There’s a Gap in My Life

Chester and Vera

Reflections from Vera, a CORRAL champion and volunteer of 7 years

They say you don’t know what you have until it’s missing.  Covid-19 has recently put CORRAL volunteers on pause, away from the farm. As a CORRAL volunteer for more than 7 years, I found great joy every week in coming to the farm for chores, events, feeding horses with another volunteer who has become one of my dearest friends, and grooming my beloved horse, Ruth.

Now, for the first time in all those years, I must keep distance away from the farm, for the good of the community and CORRAL. In spite of the necessary distance, I have not forgotten the horses, volunteer friends, staff, girls and farm – far from it, they have become even more dear to my heart

What I miss

There’s a gap in my life right now – I can’t see the happy trots of the herd when they know breakfast is on the way. The early morning fog, sunrises, and nickers of those nearest the barn, watching us prepare their meals, is a only a sweet memory, for the time being. I miss it, even more when I see pictures posted of fence repairs from Rick, CORRAL’s delightful facilities manager, or of Spot the goat running circles around Starbuck, the mustang, or playfully rearing up on his hind legs to head-bump Rick’s fist. Those posts are a very real comfort, setting my mind on the way things were for volunteers, the way things need to be again.  Many volunteers, sheltering-in-place, are brainstorming ways we can stay connected and help others, especially those we have come to know and love in the past routines of our daily lives.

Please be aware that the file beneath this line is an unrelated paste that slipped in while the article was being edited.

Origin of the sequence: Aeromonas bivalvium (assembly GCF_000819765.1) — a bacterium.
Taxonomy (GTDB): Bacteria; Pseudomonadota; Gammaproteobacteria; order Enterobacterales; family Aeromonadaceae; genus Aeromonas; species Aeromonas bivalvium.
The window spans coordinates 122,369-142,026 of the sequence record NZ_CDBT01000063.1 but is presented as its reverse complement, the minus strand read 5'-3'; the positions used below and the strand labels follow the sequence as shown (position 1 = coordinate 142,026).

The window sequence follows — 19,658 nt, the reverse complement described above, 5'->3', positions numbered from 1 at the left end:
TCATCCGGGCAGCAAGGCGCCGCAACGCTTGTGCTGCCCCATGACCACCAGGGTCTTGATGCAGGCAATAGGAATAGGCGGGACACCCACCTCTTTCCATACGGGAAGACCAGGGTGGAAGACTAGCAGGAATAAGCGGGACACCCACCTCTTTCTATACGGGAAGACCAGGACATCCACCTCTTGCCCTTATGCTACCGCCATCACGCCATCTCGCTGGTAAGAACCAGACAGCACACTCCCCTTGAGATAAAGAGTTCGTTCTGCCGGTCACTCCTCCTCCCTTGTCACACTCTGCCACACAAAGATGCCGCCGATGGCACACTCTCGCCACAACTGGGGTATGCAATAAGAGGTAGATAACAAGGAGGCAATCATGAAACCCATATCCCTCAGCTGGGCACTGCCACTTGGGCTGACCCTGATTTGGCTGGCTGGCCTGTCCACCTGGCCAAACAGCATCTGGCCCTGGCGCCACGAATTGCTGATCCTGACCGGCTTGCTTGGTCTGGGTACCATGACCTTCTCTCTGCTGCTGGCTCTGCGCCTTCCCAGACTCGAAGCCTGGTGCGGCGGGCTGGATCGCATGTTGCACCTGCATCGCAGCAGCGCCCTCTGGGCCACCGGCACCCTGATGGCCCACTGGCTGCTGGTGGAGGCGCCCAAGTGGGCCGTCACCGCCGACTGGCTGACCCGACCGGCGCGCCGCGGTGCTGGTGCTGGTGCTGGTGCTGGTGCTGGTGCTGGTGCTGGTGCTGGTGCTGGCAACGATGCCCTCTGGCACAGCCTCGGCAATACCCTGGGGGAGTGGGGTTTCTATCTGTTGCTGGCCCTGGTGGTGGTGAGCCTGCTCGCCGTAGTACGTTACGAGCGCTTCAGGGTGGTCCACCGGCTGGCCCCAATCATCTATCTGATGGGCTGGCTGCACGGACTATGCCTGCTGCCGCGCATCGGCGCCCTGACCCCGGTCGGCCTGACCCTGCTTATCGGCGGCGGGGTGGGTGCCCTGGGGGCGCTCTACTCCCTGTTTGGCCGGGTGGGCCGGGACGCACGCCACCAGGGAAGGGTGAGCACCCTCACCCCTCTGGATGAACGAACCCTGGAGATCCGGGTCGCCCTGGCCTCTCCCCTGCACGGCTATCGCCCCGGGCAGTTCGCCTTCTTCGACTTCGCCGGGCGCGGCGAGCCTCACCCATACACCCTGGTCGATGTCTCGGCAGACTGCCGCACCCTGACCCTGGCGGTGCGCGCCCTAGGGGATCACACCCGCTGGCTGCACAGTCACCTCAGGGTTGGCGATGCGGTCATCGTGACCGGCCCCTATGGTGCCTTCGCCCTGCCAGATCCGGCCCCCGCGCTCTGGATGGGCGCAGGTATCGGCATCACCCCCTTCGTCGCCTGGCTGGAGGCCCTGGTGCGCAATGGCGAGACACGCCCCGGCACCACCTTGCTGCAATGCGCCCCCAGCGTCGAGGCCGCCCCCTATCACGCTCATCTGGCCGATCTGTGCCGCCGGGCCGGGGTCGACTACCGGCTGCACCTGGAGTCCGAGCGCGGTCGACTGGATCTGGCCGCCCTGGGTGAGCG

What can we do?

What can we do to sweeten the gap time?  CORRAL volunteers are finding creative ways to connect to the farm with love and care even from a distance. We communicate by Whatsapp, text or Zoom.  We continue to let people know about the cause and give opportunities for others to donate; nonprofits are especially vulnerable to this downturn. CORRAL rescues both girls and horses; without it, this would not be just a temporary gap of my beloved routine, it would be a hole that hurts our whole community.  The sweetest moments of this intense time is watching how people reach out and give; I have seen even those with little share what they have. It’s humbling and motivating.     

I also have the great privilege of praying with a team of volunteers and staff, for specific ongoing CORRAL need. There is a great power in prayer. It connects us to heaven, and places on earth where we cannot be. It draws us closer to the Lord of comfort, provision and healing. I’m a believer – not because it “works for me”, but because it’s true. The news that was broadcasted first by a few women at a tomb was tested by their contemporaries, by scholars throughout the centuries; the evidence was tried, and found true.  It is remembered every year, in this month, even 2000 years later.  So, yes, I pray, and I trust, for CORRAL to one day soon be not just a sweet memory, but a new and ongoing reality.  The gap I feel today, missing the gaze of a special horse or smell of the barn, hopefully will one day be just a distant reflection.

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The CORRAL Riding Academy is a non-profit group operating out of Cary, North Carolina dedicated to bettering the lives of troubled teens and rescued horses.

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